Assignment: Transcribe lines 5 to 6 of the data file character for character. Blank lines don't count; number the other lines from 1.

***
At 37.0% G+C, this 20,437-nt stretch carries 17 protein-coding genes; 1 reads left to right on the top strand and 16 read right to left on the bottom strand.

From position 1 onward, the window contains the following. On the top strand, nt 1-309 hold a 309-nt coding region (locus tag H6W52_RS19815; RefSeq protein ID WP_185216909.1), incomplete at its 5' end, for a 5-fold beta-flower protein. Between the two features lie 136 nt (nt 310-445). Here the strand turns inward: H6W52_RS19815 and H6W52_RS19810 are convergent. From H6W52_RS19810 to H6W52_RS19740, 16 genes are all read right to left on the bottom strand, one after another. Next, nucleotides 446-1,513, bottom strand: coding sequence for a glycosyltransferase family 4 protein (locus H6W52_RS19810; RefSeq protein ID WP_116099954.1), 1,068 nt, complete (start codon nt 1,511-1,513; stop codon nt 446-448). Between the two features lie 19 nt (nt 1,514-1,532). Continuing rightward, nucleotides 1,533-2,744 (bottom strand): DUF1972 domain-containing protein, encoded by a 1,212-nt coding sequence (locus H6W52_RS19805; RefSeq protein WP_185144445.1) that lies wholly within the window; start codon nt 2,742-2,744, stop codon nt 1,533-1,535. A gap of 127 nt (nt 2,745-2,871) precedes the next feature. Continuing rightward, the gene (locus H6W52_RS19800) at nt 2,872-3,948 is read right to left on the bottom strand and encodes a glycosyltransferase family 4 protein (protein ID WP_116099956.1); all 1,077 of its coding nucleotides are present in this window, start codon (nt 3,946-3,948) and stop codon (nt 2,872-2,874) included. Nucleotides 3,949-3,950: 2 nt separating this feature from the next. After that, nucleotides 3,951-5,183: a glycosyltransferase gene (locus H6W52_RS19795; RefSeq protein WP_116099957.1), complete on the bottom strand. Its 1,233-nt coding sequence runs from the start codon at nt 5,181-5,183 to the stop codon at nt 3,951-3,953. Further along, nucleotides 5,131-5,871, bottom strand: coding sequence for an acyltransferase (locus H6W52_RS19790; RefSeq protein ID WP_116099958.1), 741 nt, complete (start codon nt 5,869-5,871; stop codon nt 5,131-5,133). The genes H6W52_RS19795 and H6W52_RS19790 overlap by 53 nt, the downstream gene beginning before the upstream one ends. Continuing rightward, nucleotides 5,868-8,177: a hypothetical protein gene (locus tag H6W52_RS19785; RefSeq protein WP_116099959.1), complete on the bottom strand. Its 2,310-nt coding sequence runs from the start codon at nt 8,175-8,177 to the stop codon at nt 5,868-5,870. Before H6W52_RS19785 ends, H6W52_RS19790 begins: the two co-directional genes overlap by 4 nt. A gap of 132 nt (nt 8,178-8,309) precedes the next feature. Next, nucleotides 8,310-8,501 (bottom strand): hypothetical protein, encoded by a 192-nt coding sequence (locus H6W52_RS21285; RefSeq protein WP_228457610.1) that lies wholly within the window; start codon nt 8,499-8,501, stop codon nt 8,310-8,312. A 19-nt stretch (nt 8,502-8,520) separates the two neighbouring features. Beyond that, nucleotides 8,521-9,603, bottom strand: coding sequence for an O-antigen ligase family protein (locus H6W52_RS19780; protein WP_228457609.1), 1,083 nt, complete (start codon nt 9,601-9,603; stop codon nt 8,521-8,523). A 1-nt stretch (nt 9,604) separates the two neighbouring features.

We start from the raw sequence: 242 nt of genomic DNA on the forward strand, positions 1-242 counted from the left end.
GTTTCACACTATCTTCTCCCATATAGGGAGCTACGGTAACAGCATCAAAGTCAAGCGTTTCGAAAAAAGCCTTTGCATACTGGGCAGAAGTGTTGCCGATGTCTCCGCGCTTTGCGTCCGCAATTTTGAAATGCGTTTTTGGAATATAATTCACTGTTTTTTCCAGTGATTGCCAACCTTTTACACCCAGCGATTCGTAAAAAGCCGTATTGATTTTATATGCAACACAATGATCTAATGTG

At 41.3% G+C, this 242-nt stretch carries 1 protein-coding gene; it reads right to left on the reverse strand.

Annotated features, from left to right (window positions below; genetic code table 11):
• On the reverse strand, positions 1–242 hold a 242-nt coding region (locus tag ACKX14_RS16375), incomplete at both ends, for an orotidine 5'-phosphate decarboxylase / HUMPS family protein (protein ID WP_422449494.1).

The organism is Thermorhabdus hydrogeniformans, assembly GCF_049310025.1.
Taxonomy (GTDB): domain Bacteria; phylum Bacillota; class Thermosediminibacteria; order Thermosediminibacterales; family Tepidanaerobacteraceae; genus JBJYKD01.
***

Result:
At 41.3% G+C, this 242-nt stretch carries 1 protein-coding gene; it reads right to left on the reverse strand.

Annotated features, from left to right (window positions below; genetic code table 11):